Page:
Saturday, November 18, 2017
Politics

Ron Paul activists complain RNC is trying to block their festival in Tampa

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TAMPA — Supporters of Ron Paul suspect the Republican National Convention is toying with them, and they're taking their complaint to social media, talk radio and anyone else who will listen.

"They've been fighting us all along," said Deborah Robinet, a southern California activist working to organize a three-day celebration of Paul's libertarian ideals on the eve of the convention. "We're Republicans. Do they want to alienate us or do they want to bring us into the fold?"

At issue is the location of Paul Festival 2012, which could bring an estimated 20,000 or more people a day to Tampa.

It would run from Aug. 24, four days after Paul's 77th birthday, to Aug. 26, the day before the convention begins.

In late March, the nonprofit group Liberty Unleashed — not a part of Paul's presidential campaign, but peopled by his supporters — applied with the convention to use the 355 acres of the Florida State Fairgrounds for an event that would bring together music, entertainment and activism.

The fair, east of Tampa, is one of the 73 official event venues for the convention. The Republican Party's convention planners control which groups go to which venues.

Robinet said conversations with the fairgrounds seemed to be going well until last week, when she heard from two convention staff members that no decision had been made, and it could take another two weeks while other requests for the fairgrounds were considered. No, she said she was told, it didn't matter that the Paul Festival applied in March, because this wasn't a first-come, first-served decision.

"We can't proceed without a secured venue," Robinet said Monday. A kickoff announcement, ticket sales, fundraising and contracts with bands and other talent — all have to wait until the location is in hand. The longer it takes, the harder it will be.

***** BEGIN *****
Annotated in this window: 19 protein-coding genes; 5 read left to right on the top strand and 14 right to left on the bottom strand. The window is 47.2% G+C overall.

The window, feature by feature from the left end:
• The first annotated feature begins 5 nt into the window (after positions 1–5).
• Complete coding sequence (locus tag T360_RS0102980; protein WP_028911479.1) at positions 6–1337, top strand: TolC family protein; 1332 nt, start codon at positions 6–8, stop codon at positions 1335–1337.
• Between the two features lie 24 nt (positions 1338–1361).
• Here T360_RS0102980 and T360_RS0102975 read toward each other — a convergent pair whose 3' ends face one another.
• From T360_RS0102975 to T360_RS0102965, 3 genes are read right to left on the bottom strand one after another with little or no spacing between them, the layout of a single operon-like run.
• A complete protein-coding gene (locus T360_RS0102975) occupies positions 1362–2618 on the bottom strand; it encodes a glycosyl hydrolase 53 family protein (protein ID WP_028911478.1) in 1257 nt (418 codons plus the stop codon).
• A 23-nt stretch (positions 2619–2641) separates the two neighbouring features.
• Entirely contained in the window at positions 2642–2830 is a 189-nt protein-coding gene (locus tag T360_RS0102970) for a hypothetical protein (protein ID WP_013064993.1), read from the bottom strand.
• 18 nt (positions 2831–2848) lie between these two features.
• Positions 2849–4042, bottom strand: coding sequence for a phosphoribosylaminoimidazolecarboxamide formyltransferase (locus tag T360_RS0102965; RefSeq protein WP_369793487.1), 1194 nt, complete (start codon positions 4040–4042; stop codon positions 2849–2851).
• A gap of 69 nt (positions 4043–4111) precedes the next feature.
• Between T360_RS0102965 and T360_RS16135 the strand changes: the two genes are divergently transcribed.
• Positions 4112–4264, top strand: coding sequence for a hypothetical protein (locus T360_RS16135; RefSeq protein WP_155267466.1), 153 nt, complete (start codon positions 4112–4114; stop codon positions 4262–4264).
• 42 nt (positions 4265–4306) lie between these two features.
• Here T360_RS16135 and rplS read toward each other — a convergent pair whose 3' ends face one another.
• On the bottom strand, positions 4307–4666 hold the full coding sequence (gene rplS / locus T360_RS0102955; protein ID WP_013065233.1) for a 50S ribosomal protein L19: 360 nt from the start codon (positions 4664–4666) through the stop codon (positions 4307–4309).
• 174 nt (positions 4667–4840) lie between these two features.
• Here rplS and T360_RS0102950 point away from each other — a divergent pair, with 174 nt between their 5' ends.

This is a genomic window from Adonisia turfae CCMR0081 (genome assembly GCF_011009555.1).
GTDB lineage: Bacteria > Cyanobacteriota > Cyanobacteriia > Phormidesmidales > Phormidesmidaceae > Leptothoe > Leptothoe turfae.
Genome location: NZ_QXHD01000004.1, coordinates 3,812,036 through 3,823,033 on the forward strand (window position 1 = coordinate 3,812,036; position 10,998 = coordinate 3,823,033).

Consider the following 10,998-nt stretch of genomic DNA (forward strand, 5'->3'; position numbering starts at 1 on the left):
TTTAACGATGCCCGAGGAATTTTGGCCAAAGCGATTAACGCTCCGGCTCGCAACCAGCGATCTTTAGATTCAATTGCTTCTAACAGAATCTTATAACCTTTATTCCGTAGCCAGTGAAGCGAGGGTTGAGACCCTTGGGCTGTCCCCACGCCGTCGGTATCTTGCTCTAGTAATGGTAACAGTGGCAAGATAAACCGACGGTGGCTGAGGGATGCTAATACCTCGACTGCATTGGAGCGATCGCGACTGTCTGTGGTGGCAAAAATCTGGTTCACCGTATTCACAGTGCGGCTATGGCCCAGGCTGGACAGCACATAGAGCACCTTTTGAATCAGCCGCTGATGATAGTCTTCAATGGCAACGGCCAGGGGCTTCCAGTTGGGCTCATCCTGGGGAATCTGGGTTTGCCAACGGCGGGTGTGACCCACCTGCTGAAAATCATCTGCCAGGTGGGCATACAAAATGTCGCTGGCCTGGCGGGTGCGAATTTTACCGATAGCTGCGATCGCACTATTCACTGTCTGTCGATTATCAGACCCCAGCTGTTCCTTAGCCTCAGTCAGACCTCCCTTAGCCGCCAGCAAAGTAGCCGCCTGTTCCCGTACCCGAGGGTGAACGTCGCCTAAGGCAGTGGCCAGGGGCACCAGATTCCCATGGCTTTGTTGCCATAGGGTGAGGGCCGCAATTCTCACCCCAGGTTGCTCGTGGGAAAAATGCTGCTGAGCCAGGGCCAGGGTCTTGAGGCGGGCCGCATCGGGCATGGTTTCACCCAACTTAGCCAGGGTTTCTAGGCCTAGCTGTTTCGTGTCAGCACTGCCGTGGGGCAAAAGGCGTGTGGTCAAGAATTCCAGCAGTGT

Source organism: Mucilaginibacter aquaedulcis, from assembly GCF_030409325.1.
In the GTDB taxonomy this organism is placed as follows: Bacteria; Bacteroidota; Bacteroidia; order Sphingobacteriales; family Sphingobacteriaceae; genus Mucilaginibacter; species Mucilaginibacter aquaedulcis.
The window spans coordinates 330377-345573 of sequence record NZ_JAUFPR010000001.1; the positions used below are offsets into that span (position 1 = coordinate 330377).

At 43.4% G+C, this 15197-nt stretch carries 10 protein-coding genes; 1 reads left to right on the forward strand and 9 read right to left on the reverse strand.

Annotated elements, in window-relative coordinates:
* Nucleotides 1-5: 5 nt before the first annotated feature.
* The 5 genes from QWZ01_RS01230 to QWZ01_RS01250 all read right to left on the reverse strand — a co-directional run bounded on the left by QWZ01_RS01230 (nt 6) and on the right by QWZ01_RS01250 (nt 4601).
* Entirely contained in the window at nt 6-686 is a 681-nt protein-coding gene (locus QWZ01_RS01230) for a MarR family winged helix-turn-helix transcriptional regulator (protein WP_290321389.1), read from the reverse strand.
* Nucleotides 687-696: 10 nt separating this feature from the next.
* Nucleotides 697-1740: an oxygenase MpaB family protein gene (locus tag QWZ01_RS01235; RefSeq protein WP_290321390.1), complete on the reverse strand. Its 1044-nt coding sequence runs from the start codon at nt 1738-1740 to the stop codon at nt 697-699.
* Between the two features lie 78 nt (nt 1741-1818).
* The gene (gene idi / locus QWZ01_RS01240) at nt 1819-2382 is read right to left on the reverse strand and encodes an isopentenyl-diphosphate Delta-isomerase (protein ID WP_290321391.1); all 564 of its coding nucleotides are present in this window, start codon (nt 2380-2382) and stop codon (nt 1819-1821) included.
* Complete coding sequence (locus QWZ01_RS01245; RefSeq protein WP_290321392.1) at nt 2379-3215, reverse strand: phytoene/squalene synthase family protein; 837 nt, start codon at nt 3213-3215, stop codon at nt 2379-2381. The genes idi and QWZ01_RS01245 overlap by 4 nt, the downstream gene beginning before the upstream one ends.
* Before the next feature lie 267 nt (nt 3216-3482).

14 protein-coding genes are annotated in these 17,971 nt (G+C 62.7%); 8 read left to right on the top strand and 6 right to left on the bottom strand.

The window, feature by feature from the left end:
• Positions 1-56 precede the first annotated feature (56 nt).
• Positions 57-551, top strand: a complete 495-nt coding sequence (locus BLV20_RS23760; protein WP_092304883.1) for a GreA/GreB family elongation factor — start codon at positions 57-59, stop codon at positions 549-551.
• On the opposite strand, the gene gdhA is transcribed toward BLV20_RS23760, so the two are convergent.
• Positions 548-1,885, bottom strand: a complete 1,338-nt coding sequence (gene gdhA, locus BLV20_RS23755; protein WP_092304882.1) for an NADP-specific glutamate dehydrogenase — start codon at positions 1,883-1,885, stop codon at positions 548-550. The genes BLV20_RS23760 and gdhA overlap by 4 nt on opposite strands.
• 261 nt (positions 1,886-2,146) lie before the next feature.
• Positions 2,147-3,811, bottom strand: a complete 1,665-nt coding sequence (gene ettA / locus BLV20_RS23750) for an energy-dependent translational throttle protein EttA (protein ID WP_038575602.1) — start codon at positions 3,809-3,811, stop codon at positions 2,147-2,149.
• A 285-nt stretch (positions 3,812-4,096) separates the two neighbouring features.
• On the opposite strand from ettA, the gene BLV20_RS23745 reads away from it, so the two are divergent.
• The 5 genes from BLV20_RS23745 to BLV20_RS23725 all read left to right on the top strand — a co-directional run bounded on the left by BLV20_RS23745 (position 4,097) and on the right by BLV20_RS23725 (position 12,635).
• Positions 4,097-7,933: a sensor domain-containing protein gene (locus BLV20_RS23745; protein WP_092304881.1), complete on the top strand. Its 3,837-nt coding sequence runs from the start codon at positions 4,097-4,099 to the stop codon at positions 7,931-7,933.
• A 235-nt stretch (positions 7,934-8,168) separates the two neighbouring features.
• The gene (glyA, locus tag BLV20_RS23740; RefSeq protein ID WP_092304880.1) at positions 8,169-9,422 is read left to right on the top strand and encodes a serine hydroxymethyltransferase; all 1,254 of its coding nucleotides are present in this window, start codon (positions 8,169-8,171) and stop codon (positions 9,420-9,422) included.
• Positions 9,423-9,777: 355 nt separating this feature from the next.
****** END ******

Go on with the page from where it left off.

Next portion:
"And I think that is their goal," she said.

Not true, convention spokesman James Davis said.

The convention is sorting through requests from "several hundred" applicants for use of official venues. Many venues have been notified which state delegations, corporations, media companies, interest groups and other organizations they can go ahead and book. Other decisions have yet to be made, and Davis said organizers are working to match groups "from across the board" to locations.

"We haven't denied anyone on any venues," he said. "We're doing this on a rolling basis, and we're getting to this as quickly as we possibly can."

Davis said there has been other interest in the fairgrounds, though he didn't have details on any competing requests.

Fair director of sales and marketing Terri Parnell said the fairgrounds talked to "a few other groups" in recent months, but ended up doing the most work on a lease for the Paul Festival. None of the other groups were nearly as big, she said. Now fairgrounds officials are "standing ready and wanting to work with any group that wants to work with us," she said.

Of course, what's going on outside the convention mirrors the dynamic shaping up inside the Tampa Bay Times Forum.

Paul is no longer actively campaigning, but his supporters have continued fighting for delegate seats in Tampa and turning a few state GOP nominating conventions into noisy, bruising scrums.

Davidson College political scientist Josh Putnam has monitored the nomination process and expects Paul to have 150 to 200 delegates bound to him at the convention, plus control over at least four state delegations.

Joining Paul's delegates in Tampa will be festivalgoers coming to town in "Ronvoys" — convoys of vans carrying 12 to 15 passengers from cities as far away as San Francisco, Milwaukee and Spokane, Wash.

Robinet said the festival is meant to be inclusive, and organizers would welcome the participation of other Republican leaders. Certainly the entertainment sounds diverse. Organizers have announced no names yet, but promise everything from stand-up comedy to book-signings to documentaries. The music could include classic rock and country, but also grunge, punk and hip-hop.

Frustrated at what they see as an RNC attempt to block their plans, festival organizers are reaching out to Paul's legions to put pressure on the GOP's convention staff. The message: We aren't going away.

"I don't know why they want to upset the Ron Paul movement, because we're coming down there anyway," Robinet said. "It just makes more sense for us to have an area where we can celebrate."

Information from the Los Angeles Times was used in this report. Richard Danielson can be reached at [email protected] or (813) 226-3403.

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